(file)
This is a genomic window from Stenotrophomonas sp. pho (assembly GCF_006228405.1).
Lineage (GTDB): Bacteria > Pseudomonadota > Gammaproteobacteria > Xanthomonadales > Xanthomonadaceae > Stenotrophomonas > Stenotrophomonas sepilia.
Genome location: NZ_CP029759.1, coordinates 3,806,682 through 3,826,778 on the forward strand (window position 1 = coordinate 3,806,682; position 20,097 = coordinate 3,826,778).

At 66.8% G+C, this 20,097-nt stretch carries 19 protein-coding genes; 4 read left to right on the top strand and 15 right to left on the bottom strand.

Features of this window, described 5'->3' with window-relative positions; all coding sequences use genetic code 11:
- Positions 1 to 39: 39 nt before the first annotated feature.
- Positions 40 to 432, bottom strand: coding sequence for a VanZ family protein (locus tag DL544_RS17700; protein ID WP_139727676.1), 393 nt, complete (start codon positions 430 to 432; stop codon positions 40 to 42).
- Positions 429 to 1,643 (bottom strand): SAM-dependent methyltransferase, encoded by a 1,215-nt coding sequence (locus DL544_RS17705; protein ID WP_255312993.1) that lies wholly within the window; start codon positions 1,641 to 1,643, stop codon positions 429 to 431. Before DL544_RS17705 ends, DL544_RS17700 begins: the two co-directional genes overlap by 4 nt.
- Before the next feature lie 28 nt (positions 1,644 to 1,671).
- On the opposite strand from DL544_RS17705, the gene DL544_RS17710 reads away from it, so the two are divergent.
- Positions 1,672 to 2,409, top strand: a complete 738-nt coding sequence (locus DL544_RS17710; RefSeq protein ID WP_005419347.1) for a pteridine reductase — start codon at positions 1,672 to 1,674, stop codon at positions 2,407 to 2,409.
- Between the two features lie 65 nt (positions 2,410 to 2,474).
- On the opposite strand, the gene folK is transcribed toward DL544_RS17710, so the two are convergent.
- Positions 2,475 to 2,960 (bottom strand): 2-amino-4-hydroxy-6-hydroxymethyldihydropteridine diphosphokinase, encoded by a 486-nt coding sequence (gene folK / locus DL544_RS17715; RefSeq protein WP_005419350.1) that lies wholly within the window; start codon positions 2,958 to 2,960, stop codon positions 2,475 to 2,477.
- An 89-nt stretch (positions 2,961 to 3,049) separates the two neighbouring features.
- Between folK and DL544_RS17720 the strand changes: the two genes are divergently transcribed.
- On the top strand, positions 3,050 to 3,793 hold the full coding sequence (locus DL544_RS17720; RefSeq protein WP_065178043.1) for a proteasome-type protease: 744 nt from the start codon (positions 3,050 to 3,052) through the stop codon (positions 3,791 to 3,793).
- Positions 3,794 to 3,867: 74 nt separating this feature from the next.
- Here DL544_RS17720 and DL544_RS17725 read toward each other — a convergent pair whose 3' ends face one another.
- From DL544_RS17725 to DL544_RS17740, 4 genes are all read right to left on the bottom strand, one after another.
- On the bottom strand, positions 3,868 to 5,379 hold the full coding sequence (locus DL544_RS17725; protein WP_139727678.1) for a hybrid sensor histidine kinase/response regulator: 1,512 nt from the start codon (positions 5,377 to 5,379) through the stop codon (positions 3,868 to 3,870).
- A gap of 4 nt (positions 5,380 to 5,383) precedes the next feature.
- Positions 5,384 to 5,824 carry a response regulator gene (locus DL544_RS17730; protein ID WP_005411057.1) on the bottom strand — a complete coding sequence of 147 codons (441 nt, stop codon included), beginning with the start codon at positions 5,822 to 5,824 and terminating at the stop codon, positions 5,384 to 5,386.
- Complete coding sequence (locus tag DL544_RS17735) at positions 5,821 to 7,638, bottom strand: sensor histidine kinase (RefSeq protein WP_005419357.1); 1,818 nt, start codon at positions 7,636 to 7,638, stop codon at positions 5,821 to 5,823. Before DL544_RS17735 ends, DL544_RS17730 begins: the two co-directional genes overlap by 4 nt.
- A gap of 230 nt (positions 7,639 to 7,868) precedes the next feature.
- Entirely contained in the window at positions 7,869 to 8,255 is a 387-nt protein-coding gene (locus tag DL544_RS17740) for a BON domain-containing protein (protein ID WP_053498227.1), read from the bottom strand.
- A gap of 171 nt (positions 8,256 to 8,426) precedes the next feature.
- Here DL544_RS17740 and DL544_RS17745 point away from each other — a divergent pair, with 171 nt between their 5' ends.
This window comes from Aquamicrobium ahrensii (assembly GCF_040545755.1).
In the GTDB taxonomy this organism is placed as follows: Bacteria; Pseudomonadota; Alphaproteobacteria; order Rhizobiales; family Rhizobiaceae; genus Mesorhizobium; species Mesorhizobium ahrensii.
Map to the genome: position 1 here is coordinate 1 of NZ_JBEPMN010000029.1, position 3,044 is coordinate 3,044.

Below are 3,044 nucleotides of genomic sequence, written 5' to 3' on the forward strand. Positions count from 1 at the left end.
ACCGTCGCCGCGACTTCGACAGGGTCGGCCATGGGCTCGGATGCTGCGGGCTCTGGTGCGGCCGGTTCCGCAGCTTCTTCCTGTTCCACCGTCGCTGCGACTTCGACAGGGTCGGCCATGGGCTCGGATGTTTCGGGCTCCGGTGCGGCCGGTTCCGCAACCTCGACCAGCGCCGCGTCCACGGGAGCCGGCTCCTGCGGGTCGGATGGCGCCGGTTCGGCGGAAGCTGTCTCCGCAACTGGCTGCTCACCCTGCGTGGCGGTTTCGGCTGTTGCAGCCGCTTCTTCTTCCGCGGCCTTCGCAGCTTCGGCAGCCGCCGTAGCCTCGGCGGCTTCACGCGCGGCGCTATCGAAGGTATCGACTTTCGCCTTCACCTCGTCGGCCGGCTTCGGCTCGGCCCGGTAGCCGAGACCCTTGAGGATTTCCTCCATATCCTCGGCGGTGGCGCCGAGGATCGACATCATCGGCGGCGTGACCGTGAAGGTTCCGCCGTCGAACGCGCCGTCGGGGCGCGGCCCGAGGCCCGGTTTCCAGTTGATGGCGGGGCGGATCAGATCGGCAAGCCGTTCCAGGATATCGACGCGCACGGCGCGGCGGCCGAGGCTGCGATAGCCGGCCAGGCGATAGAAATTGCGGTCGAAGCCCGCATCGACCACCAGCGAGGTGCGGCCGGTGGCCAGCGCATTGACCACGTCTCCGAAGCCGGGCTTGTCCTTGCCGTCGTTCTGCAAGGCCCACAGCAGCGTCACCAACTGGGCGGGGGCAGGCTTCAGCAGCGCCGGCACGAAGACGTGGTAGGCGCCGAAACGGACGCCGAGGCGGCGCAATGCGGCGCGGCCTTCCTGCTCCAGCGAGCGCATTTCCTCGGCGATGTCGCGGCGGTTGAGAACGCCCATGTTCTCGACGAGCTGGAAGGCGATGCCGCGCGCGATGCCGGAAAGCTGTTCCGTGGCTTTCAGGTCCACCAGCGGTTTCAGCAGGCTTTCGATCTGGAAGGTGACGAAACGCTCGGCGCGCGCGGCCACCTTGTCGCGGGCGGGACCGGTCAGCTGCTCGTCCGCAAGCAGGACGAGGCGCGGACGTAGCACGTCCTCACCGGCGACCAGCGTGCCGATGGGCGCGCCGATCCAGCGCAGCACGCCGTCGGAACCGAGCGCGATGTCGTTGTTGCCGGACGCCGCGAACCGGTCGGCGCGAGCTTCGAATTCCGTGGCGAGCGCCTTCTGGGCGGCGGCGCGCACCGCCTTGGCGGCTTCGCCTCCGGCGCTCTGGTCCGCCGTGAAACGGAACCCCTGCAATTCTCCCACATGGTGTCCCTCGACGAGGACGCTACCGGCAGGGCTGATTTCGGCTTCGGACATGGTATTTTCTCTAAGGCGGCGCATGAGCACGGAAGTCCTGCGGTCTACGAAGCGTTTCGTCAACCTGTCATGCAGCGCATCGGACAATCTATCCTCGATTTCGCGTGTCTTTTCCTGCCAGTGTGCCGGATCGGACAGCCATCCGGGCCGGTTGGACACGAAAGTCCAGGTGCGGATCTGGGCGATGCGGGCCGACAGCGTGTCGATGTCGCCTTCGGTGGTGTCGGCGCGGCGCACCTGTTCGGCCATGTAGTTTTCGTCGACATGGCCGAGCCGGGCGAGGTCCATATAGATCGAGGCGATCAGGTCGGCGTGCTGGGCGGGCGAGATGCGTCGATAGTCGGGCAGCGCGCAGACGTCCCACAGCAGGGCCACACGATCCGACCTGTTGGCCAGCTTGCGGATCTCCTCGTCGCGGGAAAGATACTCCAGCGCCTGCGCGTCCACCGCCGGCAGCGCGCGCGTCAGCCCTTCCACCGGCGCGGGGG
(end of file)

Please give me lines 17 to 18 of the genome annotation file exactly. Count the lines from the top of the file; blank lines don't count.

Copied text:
- On the top strand, positions 3,050 to 3,793 hold the full coding sequence (locus DL544_RS17720; RefSeq protein WP_065178043.1) for a proteasome-type protease: 744 nt from the start codon (positions 3,050 to 3,052) through the stop codon (positions 3,791 to 3,793).
- Positions 3,794 to 3,867: 74 nt separating this feature from the next.